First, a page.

Mobile-first becomes dominant platform for over 75% of care management solutions.
Mobile accessibility is critical for dynamic care management, especially across the ambulatory sector. More than 75% of provider-focused care management vendors will have an integrated, proprietary mobile application for patients and caregivers by end of 2018. These mobile-enabled solutions will also facilitate collection of patient-reported outcome measures, with 50% of solutions offering this capability in 2018.
Solutions continue to document SDoH but don’t yet account for them.
A wide range of engagement, PHM, EHR, and care management solutions will make progress on documenting social determinants of health, but no more than 15% of solutions in 2018 will be able to automatically alter care plan interventions based on SDoH in 2018.
ONC defines enforcement rules for “data blocking,” but potential fines do little to change business dynamics that inhibit data liquidity.
The hard iron core of this issue is uncertainty about its real impact. No one know what percentage of patients or encounters are impacted when available data is rendered unavailable – intentionally or unintentionally. Data blocking definitely happen,s but most HCOs will rightly wonder about feds willingness to go after the blockers. The Office of the National Coordinator might actually make some rules, but there will be zero enforcement in 2018.
PHM solution market see modest growth of 5-7%.
Providers will pull back on aggressive plans to broadly adopt and deploy PHM solution suites, leading to lackluster growth in the PHM market of 5%to 7% in 2018. Instead, the focus will be on more narrow, specific, business-driven use cases, such as standing up an ACO. In response, provider-centric vendors will pivot to the payer market, which has a ready appetite for PHM solutions, especially those with robust clinical data management capabilities.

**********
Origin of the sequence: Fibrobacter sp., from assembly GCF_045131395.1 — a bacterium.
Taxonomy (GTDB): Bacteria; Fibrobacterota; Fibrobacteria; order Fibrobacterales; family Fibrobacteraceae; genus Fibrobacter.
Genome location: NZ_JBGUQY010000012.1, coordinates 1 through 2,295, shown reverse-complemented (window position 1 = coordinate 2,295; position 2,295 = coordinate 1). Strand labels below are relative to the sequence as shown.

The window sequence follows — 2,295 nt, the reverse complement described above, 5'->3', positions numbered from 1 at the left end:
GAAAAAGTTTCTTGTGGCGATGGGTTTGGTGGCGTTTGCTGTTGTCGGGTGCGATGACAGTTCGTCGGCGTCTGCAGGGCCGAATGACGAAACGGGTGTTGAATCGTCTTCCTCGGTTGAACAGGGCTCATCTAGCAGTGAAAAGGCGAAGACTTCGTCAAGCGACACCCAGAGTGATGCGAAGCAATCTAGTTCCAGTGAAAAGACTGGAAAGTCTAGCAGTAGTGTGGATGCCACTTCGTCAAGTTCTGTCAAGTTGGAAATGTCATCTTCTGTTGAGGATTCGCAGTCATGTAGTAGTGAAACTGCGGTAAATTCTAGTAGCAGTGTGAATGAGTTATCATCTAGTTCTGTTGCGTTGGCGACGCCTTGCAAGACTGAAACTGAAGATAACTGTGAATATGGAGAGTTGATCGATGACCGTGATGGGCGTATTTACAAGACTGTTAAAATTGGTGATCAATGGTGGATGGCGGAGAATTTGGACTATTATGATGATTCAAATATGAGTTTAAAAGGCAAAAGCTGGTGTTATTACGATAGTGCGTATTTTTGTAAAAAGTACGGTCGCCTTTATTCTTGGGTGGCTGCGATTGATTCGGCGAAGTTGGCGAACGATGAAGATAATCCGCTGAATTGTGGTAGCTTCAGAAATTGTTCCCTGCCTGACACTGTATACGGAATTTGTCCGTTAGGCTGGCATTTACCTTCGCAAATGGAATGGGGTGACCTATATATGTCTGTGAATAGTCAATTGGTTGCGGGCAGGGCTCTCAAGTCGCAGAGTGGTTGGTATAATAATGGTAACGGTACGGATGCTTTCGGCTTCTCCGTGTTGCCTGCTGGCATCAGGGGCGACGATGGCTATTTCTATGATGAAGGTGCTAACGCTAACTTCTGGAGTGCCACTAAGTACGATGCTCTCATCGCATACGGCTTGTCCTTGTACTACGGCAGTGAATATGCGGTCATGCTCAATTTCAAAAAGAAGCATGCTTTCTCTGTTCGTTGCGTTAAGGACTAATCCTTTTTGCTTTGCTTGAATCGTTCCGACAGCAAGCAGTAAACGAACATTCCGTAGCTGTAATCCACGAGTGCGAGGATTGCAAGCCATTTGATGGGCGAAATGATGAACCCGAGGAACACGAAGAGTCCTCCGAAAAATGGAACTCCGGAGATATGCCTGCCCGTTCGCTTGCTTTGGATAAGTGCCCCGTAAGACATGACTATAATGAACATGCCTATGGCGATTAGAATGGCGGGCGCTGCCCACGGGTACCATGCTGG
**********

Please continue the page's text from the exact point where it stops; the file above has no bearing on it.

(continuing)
In-workflow care gap reminders replace reports and dashboards as the primary way to help clinicians meet quality and utilization goals.
This is a case where the threat of alert fatigue is preferable to the reality of report fatigue. Gaps are important, and most clinicians want to address them, but not at the cost of voluminous dashboards or reports. A single care gap that is obvious to the clinician opening a chart is worth a thousand reports or dashboards. By the end of 2018, reports and dashboards will no longer be delivered to front-line clinicians except upon request.
At least two dozen companies gain FDA-approval of products using Machine Learning in clinical decision support, up from half a dozen in 2017.
Arterys, Quantitative Insights, Butterfly Network, Zebra Medical Vision, EnsoData, and iCAD all received FDA approval for their AI-based solutions in 2017. This is just the start of AI’s future impact in radiology. Pioneer approvals in 2017 — such as Quantitative Insights’ QuantX Advanced breast CADx software and Arterys’s medical imaging platform — will be joined by many more in 2018 as vendors look to leverage the powerful abilities of AI/ML to reduce labor costs and improve outcomes dependent on digital image analysis.
What are your healthcare market predictions for 2018?